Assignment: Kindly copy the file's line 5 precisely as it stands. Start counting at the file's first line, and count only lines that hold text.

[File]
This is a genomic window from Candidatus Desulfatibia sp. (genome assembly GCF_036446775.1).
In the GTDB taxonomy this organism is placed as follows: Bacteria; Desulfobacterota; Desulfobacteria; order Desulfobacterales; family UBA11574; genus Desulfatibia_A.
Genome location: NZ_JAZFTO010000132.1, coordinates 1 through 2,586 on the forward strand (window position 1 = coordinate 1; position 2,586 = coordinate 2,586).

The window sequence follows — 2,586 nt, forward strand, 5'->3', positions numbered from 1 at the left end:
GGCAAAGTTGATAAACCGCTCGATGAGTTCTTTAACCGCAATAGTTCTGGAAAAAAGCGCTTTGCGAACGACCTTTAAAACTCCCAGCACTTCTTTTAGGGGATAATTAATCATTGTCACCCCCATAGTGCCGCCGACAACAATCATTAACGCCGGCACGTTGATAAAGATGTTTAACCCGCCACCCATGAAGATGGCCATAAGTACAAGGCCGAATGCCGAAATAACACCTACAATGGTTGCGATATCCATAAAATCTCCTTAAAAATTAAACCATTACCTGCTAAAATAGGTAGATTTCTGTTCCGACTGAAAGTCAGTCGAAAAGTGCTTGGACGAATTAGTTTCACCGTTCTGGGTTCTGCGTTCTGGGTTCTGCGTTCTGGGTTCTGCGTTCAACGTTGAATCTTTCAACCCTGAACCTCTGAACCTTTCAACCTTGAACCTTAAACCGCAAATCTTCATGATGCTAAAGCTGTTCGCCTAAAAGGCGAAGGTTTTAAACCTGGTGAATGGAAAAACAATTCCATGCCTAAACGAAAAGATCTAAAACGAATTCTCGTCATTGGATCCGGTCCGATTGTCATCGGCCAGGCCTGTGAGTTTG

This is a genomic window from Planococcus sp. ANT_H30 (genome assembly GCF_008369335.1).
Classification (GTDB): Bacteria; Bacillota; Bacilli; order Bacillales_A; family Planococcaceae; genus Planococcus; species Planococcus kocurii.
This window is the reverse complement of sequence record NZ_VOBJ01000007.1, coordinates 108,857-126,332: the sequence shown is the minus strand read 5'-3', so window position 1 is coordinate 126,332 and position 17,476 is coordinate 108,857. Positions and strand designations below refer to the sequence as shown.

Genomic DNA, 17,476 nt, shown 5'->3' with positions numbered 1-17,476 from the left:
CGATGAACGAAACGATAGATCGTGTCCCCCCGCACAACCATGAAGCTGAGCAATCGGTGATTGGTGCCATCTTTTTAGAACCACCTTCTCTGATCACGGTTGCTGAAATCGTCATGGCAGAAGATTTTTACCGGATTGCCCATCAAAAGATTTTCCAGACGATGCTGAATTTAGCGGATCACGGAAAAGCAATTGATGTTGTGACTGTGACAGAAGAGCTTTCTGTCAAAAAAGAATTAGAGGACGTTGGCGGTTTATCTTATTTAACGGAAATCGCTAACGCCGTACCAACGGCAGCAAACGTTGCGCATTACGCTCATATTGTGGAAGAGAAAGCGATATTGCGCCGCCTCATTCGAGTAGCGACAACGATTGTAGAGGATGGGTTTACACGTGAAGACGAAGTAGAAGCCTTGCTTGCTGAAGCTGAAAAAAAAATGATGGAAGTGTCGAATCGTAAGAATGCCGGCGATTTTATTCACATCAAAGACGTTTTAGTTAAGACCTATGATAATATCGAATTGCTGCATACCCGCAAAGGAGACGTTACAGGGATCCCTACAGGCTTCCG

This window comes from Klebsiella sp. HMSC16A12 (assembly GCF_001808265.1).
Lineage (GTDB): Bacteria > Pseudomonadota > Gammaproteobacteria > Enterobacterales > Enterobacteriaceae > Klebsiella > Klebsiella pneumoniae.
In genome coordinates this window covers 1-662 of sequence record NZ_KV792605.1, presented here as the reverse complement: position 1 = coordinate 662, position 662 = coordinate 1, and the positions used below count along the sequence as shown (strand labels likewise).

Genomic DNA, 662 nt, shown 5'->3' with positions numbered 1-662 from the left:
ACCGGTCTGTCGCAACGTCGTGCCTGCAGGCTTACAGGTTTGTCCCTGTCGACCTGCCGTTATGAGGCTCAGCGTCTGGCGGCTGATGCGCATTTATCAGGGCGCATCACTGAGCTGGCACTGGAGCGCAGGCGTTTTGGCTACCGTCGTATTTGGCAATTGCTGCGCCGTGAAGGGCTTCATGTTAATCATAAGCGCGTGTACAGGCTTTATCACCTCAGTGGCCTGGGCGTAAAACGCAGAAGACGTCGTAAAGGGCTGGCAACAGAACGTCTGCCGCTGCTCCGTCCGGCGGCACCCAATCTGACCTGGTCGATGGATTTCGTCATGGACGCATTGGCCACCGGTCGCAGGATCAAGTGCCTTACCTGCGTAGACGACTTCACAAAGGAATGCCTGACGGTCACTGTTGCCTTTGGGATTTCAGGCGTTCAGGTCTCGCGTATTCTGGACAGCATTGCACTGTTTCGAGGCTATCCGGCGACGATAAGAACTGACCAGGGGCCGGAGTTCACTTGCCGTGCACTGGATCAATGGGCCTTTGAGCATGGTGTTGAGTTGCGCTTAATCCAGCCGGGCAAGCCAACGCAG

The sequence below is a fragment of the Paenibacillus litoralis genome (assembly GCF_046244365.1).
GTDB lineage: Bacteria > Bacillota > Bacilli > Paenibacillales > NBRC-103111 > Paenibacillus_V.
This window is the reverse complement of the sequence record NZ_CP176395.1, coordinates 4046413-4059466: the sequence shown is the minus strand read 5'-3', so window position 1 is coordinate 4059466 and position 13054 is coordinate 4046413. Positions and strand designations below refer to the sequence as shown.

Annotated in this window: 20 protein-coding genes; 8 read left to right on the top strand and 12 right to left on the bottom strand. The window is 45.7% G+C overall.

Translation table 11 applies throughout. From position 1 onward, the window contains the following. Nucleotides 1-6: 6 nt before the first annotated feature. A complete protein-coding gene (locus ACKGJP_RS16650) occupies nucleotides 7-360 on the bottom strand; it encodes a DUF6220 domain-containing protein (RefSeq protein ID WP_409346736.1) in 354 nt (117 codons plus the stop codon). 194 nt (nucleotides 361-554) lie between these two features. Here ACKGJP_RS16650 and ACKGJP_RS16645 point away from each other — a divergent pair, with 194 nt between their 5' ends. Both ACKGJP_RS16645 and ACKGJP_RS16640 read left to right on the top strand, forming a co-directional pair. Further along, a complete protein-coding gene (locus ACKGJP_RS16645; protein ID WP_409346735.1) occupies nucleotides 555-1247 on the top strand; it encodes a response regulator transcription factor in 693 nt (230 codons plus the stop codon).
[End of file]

GGCAAAGTTGATAAACCGCTCGATGAGTTCTTTAACCGCAATAGTTCTGGAAAAAAGCGCTTTGCGAACGACCTTTAAAACTCCCAGCACTTCTTTTAGGGGATAATTAATCATTGTCACCCCCATAGTGCCGCCGACAACAATCATTAACGCCGGCACGTTGATAAAGATGTTTAACCCGCCACCCATGAAGATGGCCATAAGTACAAGGCCGAATGCCGAAATAACACCTACAATGGTTGCGATATCCATAAAATCTCCTTAAAAATTAAACCATTACCTGCTAAAATAGGTAGATTTCTGTTCCGACTGAAAGTCAGTCGAAAAGTGCTTGGACGAATTAGTTTCACCGTTCTGGGTTCTGCGTTCTGGGTTCTGCGTTCTGGGTTCTGCGTTCAACGTTGAATCTTTCAACCCTGAACCTCTGAACCTTTCAACCTTGAACCTTAAACCGCAAATCTTCATGATGCTAAAGCTGTTCGCCTAAAAGGCGAAGGTTTTAAACCTGGTGAATGGAAAAACAATTCCATGCCTAAACGAAAAGATCTAAAACGAATTCTCGTCATTGGATCCGGTCCGATTGTCATCGGCCAGGCCTGTGAGTTTG